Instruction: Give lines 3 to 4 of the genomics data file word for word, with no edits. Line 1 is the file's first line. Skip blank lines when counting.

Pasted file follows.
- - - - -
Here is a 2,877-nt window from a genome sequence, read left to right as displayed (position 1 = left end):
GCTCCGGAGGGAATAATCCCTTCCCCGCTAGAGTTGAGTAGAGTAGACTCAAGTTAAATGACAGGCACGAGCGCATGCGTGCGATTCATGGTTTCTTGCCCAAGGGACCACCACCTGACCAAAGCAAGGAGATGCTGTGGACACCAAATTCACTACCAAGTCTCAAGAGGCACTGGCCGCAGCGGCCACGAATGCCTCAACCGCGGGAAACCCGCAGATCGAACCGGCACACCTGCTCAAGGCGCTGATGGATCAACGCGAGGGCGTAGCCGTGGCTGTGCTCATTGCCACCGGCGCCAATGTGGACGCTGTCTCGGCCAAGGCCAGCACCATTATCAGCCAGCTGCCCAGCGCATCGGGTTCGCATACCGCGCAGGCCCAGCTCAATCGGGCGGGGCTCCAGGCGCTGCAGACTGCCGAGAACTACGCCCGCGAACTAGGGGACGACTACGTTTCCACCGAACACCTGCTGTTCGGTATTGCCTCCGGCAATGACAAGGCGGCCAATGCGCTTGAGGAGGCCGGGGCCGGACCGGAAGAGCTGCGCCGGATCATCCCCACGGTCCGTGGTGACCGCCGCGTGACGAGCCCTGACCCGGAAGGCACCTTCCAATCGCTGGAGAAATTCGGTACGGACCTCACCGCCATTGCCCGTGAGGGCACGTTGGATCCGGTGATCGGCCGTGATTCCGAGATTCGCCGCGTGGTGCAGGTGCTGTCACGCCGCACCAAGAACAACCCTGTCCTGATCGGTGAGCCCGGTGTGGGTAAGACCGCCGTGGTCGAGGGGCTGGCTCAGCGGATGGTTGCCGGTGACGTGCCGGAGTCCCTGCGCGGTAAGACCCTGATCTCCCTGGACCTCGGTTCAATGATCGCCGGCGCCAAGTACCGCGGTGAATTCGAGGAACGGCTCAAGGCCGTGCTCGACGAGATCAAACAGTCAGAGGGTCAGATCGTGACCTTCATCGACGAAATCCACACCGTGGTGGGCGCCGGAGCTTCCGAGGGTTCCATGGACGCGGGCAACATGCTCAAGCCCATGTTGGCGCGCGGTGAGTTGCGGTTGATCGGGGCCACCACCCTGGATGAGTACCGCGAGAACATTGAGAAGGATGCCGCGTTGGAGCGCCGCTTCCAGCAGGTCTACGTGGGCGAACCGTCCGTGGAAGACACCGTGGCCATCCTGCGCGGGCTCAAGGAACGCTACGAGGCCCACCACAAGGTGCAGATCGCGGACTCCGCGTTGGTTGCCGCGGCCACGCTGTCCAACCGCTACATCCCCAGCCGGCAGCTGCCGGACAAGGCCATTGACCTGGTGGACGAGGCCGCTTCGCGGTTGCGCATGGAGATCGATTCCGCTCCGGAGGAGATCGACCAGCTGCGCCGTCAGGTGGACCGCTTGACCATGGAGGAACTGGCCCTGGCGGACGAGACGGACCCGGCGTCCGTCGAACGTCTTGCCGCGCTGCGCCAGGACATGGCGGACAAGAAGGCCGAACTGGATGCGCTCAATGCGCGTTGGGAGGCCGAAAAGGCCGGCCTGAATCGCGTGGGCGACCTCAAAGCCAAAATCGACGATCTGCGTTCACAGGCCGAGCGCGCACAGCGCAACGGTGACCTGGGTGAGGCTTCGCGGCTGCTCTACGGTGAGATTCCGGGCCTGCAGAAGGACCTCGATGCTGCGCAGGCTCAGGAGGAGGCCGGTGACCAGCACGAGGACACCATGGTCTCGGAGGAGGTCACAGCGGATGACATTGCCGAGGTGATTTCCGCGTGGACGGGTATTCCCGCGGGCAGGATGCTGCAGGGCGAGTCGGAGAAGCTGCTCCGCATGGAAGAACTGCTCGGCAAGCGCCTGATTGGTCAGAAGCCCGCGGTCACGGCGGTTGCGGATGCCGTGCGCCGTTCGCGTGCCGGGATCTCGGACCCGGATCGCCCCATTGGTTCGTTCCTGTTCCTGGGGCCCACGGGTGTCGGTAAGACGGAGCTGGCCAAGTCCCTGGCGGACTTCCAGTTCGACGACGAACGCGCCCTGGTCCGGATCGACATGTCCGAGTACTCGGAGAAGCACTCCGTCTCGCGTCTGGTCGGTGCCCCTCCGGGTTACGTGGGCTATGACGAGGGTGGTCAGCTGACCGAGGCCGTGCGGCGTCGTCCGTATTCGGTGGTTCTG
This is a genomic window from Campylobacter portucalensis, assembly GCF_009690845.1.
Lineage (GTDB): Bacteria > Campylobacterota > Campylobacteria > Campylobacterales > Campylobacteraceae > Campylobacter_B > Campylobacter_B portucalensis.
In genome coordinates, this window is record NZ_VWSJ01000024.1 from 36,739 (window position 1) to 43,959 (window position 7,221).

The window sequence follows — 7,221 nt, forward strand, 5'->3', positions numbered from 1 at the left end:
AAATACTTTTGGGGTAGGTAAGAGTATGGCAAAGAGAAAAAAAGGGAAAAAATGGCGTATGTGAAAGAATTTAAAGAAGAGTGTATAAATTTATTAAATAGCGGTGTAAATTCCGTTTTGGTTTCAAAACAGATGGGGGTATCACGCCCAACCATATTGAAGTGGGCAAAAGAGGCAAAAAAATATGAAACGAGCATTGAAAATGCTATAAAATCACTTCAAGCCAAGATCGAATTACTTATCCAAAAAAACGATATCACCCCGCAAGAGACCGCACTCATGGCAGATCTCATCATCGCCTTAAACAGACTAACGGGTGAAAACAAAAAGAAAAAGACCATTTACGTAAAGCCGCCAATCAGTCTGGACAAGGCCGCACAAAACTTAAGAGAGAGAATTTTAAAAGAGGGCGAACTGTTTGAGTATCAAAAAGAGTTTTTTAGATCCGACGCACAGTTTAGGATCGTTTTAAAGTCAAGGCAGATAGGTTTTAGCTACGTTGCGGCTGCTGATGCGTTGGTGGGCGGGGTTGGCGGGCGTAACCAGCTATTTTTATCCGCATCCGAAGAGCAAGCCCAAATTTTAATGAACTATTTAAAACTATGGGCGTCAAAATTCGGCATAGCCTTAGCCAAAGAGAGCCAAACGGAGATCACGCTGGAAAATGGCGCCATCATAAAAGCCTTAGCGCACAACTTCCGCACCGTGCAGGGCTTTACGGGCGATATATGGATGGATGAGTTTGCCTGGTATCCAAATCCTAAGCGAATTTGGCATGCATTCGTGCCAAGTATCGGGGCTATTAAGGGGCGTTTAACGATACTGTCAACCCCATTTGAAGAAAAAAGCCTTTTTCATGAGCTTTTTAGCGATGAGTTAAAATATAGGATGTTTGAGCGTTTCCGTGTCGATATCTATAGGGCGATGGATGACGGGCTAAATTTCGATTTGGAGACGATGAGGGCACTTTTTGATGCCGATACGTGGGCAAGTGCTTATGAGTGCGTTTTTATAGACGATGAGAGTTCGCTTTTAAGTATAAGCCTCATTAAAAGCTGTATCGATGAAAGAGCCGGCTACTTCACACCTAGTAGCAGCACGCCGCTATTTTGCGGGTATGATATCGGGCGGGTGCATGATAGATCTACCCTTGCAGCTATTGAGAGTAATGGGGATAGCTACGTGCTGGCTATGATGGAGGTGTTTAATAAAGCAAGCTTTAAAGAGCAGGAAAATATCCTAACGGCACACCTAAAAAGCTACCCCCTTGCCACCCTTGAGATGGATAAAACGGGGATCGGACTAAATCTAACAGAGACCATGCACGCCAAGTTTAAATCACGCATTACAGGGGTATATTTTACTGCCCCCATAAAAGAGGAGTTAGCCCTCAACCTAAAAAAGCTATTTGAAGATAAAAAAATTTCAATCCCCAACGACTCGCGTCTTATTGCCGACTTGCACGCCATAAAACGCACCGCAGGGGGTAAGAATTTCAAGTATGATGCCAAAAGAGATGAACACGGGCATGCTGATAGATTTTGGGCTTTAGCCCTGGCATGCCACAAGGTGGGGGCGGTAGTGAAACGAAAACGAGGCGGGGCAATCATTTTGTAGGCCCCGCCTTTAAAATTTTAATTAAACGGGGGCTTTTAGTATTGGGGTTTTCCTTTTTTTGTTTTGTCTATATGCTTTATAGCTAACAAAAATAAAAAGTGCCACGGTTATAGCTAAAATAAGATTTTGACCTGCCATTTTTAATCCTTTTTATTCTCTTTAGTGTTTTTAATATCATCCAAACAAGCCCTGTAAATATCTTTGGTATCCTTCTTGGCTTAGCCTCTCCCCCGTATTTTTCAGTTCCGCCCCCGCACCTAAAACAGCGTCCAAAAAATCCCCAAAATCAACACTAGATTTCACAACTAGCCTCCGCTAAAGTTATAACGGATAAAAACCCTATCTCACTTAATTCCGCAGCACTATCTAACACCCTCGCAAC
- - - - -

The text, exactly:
This is a genomic window from Campylobacter portucalensis, assembly GCF_009690845.1.
Lineage (GTDB): Bacteria > Campylobacterota > Campylobacteria > Campylobacterales > Campylobacteraceae > Campylobacter_B > Campylobacter_B portucalensis.